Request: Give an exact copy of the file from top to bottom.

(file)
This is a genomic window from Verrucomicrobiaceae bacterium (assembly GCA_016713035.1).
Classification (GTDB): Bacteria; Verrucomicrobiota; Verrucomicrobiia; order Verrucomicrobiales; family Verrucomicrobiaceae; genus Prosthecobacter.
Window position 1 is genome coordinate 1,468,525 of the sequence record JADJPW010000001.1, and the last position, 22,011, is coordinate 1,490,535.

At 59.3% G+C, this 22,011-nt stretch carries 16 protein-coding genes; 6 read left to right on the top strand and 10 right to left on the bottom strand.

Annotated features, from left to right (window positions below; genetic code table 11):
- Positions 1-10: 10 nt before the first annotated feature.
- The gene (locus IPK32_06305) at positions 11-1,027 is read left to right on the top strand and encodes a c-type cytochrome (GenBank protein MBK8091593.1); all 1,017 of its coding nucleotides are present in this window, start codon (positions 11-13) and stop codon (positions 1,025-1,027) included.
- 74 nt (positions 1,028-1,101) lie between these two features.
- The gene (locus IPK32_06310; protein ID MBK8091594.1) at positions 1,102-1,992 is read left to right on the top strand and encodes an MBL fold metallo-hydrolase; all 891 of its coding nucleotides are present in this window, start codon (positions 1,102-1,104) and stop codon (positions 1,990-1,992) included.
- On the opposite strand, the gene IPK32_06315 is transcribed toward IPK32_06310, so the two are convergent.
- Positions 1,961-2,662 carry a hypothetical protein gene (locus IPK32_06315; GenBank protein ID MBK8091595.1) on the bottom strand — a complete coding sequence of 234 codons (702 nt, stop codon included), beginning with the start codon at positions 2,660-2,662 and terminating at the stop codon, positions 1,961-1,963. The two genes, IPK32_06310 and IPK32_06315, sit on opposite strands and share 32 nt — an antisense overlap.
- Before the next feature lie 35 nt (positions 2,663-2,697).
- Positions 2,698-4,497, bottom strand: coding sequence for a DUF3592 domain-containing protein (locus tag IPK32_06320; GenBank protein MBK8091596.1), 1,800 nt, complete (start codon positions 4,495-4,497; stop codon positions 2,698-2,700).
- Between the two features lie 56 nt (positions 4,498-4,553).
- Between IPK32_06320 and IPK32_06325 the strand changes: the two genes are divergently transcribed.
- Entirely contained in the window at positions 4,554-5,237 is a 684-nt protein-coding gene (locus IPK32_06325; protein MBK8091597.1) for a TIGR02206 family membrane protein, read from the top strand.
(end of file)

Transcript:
This is a genomic window from Verrucomicrobiaceae bacterium (assembly GCA_016713035.1).
Classification (GTDB): Bacteria; Verrucomicrobiota; Verrucomicrobiia; order Verrucomicrobiales; family Verrucomicrobiaceae; genus Prosthecobacter.
Window position 1 is genome coordinate 1,468,525 of the sequence record JADJPW010000001.1, and the last position, 22,011, is coordinate 1,490,535.

At 59.3% G+C, this 22,011-nt stretch carries 16 protein-coding genes; 6 read left to right on the top strand and 10 right to left on the bottom strand.

Annotated features, from left to right (window positions below; genetic code table 11):
- Positions 1-10: 10 nt before the first annotated feature.
- The gene (locus IPK32_06305) at positions 11-1,027 is read left to right on the top strand and encodes a c-type cytochrome (GenBank protein MBK8091593.1); all 1,017 of its coding nucleotides are present in this window, start codon (positions 11-13) and stop codon (positions 1,025-1,027) included.
- 74 nt (positions 1,028-1,101) lie between these two features.
- The gene (locus IPK32_06310; protein ID MBK8091594.1) at positions 1,102-1,992 is read left to right on the top strand and encodes an MBL fold metallo-hydrolase; all 891 of its coding nucleotides are present in this window, start codon (positions 1,102-1,104) and stop codon (positions 1,990-1,992) included.
- On the opposite strand, the gene IPK32_06315 is transcribed toward IPK32_06310, so the two are convergent.
- Positions 1,961-2,662 carry a hypothetical protein gene (locus IPK32_06315; GenBank protein ID MBK8091595.1) on the bottom strand — a complete coding sequence of 234 codons (702 nt, stop codon included), beginning with the start codon at positions 2,660-2,662 and terminating at the stop codon, positions 1,961-1,963. The two genes, IPK32_06310 and IPK32_06315, sit on opposite strands and share 32 nt — an antisense overlap.
- Before the next feature lie 35 nt (positions 2,663-2,697).
- Positions 2,698-4,497, bottom strand: coding sequence for a DUF3592 domain-containing protein (locus tag IPK32_06320; GenBank protein MBK8091596.1), 1,800 nt, complete (start codon positions 4,495-4,497; stop codon positions 2,698-2,700).
- Between the two features lie 56 nt (positions 4,498-4,553).
- Between IPK32_06320 and IPK32_06325 the strand changes: the two genes are divergently transcribed.
- Entirely contained in the window at positions 4,554-5,237 is a 684-nt protein-coding gene (locus IPK32_06325; protein MBK8091597.1) for a TIGR02206 family membrane protein, read from the top strand.